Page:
As there have been no objections, I'll press ahead with this. From those who have expressed interest in getting involved, is there anyone who would like to start by integrating my into the maintenance branch and trunk. The changes are fairly extensive.


Peter B. West wrote:

I think that the reading of the userconfig file should be an option in the system config file. The example userconfig is a null file (everything is commented out), so the system config file could be changed to refer to it without doing any damage, unless the user changes the distributed user config and does *not* want it read. From memory, the current code searches for the userconfig file in user-relative places. If this is changed to search firstly in user-relative, then in system-relative places, it would give the user the option to change the distributed user config file in place, or to copy it to user space and modify it there. This is what I've implemented in my own code, and it certainly makes my testing a lot easier. In that code, a command line option specifying a user config will override the specification in the system config. The other thing that would probably be useful in that situation is a command line switch to turn off user config altogether.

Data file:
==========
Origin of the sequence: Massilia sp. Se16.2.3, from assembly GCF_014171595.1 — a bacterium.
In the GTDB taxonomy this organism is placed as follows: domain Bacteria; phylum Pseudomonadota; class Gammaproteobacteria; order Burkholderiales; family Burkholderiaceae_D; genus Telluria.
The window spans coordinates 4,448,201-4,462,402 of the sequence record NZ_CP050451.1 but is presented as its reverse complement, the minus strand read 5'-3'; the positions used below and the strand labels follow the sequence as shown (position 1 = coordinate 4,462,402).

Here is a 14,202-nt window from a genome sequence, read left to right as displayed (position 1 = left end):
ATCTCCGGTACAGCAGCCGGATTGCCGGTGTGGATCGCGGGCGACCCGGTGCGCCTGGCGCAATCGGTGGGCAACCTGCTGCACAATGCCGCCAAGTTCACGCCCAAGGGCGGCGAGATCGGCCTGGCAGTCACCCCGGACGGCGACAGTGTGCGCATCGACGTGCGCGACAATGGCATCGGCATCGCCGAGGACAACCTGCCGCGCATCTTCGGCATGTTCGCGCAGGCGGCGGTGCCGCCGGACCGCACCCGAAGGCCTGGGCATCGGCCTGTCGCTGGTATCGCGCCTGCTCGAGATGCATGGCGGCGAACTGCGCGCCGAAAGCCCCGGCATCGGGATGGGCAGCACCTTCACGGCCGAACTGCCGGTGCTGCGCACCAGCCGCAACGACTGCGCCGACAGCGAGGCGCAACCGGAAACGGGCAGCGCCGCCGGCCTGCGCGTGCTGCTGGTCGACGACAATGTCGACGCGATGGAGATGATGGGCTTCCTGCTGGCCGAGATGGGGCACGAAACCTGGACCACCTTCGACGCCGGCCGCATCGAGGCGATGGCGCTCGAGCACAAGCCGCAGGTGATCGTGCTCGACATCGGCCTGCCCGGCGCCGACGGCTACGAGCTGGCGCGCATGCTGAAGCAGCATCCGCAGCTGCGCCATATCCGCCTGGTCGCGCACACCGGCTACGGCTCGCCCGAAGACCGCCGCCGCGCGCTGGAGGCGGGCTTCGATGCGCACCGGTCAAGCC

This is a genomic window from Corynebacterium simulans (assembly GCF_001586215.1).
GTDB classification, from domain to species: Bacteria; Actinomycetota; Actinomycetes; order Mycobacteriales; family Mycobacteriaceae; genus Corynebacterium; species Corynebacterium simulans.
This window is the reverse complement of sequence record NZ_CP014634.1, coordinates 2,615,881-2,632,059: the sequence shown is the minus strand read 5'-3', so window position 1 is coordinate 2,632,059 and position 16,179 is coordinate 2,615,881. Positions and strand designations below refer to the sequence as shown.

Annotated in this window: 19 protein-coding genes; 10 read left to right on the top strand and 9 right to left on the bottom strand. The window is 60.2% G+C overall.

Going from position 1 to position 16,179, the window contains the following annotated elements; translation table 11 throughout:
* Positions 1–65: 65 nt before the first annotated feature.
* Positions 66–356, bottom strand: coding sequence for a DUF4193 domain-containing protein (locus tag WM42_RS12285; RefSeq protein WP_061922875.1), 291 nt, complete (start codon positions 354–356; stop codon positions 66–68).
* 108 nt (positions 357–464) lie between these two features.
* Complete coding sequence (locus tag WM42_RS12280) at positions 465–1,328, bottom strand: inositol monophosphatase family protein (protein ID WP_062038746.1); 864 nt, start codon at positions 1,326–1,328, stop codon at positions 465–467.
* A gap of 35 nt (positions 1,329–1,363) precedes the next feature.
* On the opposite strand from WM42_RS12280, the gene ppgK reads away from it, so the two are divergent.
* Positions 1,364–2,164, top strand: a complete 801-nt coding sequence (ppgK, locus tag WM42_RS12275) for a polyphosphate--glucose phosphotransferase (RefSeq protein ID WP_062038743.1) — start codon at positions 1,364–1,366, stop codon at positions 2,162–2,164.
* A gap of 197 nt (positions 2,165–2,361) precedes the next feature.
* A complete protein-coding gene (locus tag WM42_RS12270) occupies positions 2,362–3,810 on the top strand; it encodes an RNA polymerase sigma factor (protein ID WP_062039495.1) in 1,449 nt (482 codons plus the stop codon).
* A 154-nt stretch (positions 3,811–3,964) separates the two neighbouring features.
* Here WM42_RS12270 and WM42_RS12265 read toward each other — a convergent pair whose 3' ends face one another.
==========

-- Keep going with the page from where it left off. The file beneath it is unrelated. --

Thorsten Daum wrote:



Thanks, I had seen that, but I had missed that I had to implicitely include the config file when using FOP stand-alone, e.g., ./ -c conf/userconfig.xml, so originally I didn't pursue this avenue further.

1. How do I configure this when using FOP with Cocoon2? After all, FOP just comes as a JAR file with Cocoon. I did unjar fop-0.20.3rc.jar, added the 'strokeSVG' entry to conf/userconfig.xml and re-jarred it. However, the change does not take effect. It seems I have to implicitely tell FOP to use userrconfig.xml. How do I do that when FOP is invoked by Cocoon?

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